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Atlanta Immigration Lawyer > Blog > Citizenship & Naturalization > Does It Help To Expunge My Record For Immigration?

Does It Help To Expunge My Record For Immigration?

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Immigration is a long, complex, and highly competitive process. Prior charges and convictions are adjudicative factors that United States Citizenship and Immigration Services (USCIS) officials are permitted to consider in reviewing green card applications and determining whether to approve them. In such a competitive process, applicants are of course motivated to do everything they can to increase their odds of prompt approval. If your record is not clean and you have past convictions, you may be wondering whether having those charges expunged could aid you in your application process. While there are benefits to expunging your record in general, those generally do not extend to the immigration process. We’ll discuss this more below, however, it is important to remember that every case is different, and the best way to get accurate information that applies to your specific circumstances is to talk directly to an attorney. If you would like to talk to an Atlanta citizenship & naturalization attorney at Shirazi Immigration Law, simply contact us to schedule a consultation.

Can USCIS See Expunged Convictions on My Record?

USCIS makes it clear that the applicant is responsible for disclosing all charges and convictions, including sealed and expunged convictions in their immigration application. USCIS also specifies that it is the responsibility of the applicant to obtain and submit all criminal records, including those that have been sealed or expunged along with their application. You may be wondering if they can know what you don’t tell them. Unfortunately, the answer is yes, and withholding this information could cost you your chance at citizenship. Federal agencies, including USCIS have the ability to view expunged and sealed records as part of their in-depth criminal background check. If they find evidence of a conviction or charge that you did not disclose, they may deny your application. For this reason, this is a situation where it is better to be honest. It also means that having your record expunged will not necessarily make a difference when it comes to the application process, as it will not actually affect the officers’ ability to see or access the information. If anything, it may simply have the benefit of emphasizing that the crime happened a long time ago and that you successfully met any requirements for expungement in the state in which the crime occurred. It is unclear what positive effect, if any, this could have, so if you have limited financial means, it is best to focus them on a powerful immigration attorney who can advocate for your interests and rights and contest a possible denial, rather than on expungement proceedings.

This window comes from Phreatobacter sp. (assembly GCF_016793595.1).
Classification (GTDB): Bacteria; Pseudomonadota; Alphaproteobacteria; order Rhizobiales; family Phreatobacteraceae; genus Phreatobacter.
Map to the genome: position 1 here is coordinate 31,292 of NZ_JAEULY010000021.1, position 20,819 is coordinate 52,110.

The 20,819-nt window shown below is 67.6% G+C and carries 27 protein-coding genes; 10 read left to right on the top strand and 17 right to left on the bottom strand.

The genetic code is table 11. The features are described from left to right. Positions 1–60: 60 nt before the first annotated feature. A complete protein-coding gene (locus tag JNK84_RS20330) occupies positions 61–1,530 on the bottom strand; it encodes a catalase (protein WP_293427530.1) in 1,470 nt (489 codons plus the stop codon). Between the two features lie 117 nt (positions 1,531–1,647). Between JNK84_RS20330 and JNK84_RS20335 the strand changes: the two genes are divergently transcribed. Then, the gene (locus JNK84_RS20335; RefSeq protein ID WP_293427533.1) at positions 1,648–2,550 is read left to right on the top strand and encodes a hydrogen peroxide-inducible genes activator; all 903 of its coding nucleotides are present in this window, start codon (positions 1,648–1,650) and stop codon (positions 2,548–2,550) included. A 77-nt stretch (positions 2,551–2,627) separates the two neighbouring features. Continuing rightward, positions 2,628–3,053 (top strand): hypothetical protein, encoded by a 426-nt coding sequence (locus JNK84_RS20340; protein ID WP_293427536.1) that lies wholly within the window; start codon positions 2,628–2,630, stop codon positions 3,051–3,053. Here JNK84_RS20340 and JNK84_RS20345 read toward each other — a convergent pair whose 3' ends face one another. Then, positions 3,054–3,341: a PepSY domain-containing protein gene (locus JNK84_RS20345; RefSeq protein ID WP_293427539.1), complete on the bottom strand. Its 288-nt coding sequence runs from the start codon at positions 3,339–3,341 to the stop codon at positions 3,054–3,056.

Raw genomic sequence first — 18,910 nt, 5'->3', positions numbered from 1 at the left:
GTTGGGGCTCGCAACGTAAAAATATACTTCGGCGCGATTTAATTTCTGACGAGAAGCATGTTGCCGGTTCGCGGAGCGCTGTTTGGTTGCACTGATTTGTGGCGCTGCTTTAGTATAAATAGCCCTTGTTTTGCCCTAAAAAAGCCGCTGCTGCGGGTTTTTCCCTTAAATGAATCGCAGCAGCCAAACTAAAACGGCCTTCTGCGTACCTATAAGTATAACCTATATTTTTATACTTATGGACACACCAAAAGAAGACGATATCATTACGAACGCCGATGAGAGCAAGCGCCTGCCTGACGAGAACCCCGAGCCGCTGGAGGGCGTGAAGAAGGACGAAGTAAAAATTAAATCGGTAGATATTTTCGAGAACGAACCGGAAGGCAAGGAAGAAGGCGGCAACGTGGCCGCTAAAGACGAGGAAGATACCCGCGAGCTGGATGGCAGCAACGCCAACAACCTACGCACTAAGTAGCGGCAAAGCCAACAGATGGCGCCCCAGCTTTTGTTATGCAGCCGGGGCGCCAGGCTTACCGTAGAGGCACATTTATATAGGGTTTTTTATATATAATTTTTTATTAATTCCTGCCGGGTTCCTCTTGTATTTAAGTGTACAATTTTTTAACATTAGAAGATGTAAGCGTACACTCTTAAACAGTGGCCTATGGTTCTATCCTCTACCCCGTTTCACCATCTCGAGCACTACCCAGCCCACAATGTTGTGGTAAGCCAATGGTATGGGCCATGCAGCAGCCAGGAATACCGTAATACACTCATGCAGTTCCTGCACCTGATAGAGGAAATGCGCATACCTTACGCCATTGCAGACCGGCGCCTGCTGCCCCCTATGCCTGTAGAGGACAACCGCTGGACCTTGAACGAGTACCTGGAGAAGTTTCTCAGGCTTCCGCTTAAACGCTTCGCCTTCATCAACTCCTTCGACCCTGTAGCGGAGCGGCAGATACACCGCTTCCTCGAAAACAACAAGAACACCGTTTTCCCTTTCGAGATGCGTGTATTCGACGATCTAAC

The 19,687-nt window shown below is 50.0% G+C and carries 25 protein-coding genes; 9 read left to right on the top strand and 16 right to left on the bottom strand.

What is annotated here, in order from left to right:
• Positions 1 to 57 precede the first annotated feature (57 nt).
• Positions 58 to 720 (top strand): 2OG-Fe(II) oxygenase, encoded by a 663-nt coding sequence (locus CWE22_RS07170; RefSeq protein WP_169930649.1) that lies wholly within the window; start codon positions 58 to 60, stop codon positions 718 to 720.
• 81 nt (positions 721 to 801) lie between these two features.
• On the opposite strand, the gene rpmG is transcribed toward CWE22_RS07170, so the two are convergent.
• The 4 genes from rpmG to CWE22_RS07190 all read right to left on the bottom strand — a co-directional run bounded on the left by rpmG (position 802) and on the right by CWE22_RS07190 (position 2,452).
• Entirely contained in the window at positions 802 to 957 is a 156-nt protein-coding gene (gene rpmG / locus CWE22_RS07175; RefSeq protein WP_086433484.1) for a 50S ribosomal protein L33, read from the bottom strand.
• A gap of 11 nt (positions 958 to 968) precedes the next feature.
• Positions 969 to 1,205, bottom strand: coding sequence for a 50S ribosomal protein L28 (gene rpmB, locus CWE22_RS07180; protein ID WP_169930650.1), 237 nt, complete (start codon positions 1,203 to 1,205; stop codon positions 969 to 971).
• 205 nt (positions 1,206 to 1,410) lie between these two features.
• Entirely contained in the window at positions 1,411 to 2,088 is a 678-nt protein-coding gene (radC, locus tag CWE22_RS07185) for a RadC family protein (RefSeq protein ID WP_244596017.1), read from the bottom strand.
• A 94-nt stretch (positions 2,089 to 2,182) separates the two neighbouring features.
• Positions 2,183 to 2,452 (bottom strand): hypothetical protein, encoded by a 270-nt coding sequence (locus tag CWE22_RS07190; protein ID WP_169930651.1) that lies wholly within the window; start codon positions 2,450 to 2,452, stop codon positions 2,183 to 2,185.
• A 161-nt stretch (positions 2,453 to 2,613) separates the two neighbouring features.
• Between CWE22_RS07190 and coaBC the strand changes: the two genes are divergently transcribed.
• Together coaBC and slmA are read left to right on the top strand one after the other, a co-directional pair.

Talk to Shirazi Immigration Law

If you are facing complications in the immigration process, or require assistance with an immigration-related matter, the experienced immigration attorneys at Shirazi Immigration Law are ready to advocate for your interests and fight for the best possible outcome in your case. With offices in Tifton, and Atlanta, Georgia, Shirazi Immigration Law is accessible and committed to advocating for you. Contact Shirazi Immigration Law today to schedule a consultation.

Resource:

uscis.gov/policy-manual/volume-12-part-f-chapter-2

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